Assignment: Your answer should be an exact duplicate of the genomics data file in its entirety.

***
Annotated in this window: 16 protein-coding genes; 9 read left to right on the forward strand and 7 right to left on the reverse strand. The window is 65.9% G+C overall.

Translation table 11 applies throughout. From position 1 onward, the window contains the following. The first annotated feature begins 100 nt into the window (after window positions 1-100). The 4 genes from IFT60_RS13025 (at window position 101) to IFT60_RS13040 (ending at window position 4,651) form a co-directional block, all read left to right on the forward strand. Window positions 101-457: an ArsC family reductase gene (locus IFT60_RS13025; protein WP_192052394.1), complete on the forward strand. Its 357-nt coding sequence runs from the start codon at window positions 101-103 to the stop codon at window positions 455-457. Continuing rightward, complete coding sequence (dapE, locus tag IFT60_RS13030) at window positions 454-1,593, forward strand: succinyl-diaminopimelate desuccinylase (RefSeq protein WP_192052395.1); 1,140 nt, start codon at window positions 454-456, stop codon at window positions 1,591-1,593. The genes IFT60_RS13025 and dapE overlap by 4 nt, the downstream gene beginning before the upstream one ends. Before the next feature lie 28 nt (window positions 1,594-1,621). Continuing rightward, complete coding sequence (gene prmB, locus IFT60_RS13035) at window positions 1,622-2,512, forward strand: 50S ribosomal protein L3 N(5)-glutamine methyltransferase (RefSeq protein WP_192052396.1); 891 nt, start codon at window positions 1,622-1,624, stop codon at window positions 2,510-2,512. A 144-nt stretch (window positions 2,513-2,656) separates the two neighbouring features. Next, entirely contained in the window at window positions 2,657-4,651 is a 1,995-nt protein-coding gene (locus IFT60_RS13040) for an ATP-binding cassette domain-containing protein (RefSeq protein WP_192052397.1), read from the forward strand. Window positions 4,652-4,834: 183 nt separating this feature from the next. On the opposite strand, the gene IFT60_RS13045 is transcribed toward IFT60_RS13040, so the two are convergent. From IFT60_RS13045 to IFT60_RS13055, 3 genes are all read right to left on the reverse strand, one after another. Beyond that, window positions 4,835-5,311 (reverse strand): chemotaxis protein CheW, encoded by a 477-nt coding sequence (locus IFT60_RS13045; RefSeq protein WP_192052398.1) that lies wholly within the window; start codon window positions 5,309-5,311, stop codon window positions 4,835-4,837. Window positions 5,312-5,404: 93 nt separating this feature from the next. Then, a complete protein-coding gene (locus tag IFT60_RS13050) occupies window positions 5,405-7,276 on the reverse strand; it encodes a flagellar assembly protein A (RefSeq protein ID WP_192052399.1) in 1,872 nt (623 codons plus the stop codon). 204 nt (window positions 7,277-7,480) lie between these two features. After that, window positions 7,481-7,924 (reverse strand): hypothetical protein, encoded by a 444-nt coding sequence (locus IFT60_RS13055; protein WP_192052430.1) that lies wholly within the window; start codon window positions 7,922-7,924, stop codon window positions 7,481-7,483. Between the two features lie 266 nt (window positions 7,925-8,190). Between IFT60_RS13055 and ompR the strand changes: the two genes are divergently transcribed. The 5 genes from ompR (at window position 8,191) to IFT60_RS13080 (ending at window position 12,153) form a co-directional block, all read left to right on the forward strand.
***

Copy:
Annotated in this window: 16 protein-coding genes; 9 read left to right on the forward strand and 7 right to left on the reverse strand. The window is 65.9% G+C overall.

Translation table 11 applies throughout. From position 1 onward, the window contains the following. The first annotated feature begins 100 nt into the window (after window positions 1-100). The 4 genes from IFT60_RS13025 (at window position 101) to IFT60_RS13040 (ending at window position 4,651) form a co-directional block, all read left to right on the forward strand. Window positions 101-457: an ArsC family reductase gene (locus IFT60_RS13025; protein WP_192052394.1), complete on the forward strand. Its 357-nt coding sequence runs from the start codon at window positions 101-103 to the stop codon at window positions 455-457. Continuing rightward, complete coding sequence (dapE, locus tag IFT60_RS13030) at window positions 454-1,593, forward strand: succinyl-diaminopimelate desuccinylase (RefSeq protein WP_192052395.1); 1,140 nt, start codon at window positions 454-456, stop codon at window positions 1,591-1,593. The genes IFT60_RS13025 and dapE overlap by 4 nt, the downstream gene beginning before the upstream one ends. Before the next feature lie 28 nt (window positions 1,594-1,621). Continuing rightward, complete coding sequence (gene prmB, locus IFT60_RS13035) at window positions 1,622-2,512, forward strand: 50S ribosomal protein L3 N(5)-glutamine methyltransferase (RefSeq protein WP_192052396.1); 891 nt, start codon at window positions 1,622-1,624, stop codon at window positions 2,510-2,512. A 144-nt stretch (window positions 2,513-2,656) separates the two neighbouring features. Next, entirely contained in the window at window positions 2,657-4,651 is a 1,995-nt protein-coding gene (locus IFT60_RS13040) for an ATP-binding cassette domain-containing protein (RefSeq protein WP_192052397.1), read from the forward strand. Window positions 4,652-4,834: 183 nt separating this feature from the next. On the opposite strand, the gene IFT60_RS13045 is transcribed toward IFT60_RS13040, so the two are convergent. From IFT60_RS13045 to IFT60_RS13055, 3 genes are all read right to left on the reverse strand, one after another. Beyond that, window positions 4,835-5,311 (reverse strand): chemotaxis protein CheW, encoded by a 477-nt coding sequence (locus IFT60_RS13045; RefSeq protein WP_192052398.1) that lies wholly within the window; start codon window positions 5,309-5,311, stop codon window positions 4,835-4,837. Window positions 5,312-5,404: 93 nt separating this feature from the next. Then, a complete protein-coding gene (locus tag IFT60_RS13050) occupies window positions 5,405-7,276 on the reverse strand; it encodes a flagellar assembly protein A (RefSeq protein ID WP_192052399.1) in 1,872 nt (623 codons plus the stop codon). 204 nt (window positions 7,277-7,480) lie between these two features. After that, window positions 7,481-7,924 (reverse strand): hypothetical protein, encoded by a 444-nt coding sequence (locus IFT60_RS13055; protein WP_192052430.1) that lies wholly within the window; start codon window positions 7,922-7,924, stop codon window positions 7,481-7,483. Between the two features lie 266 nt (window positions 7,925-8,190). Between IFT60_RS13055 and ompR the strand changes: the two genes are divergently transcribed. The 5 genes from ompR (at window position 8,191) to IFT60_RS13080 (ending at window position 12,153) form a co-directional block, all read left to right on the forward strand.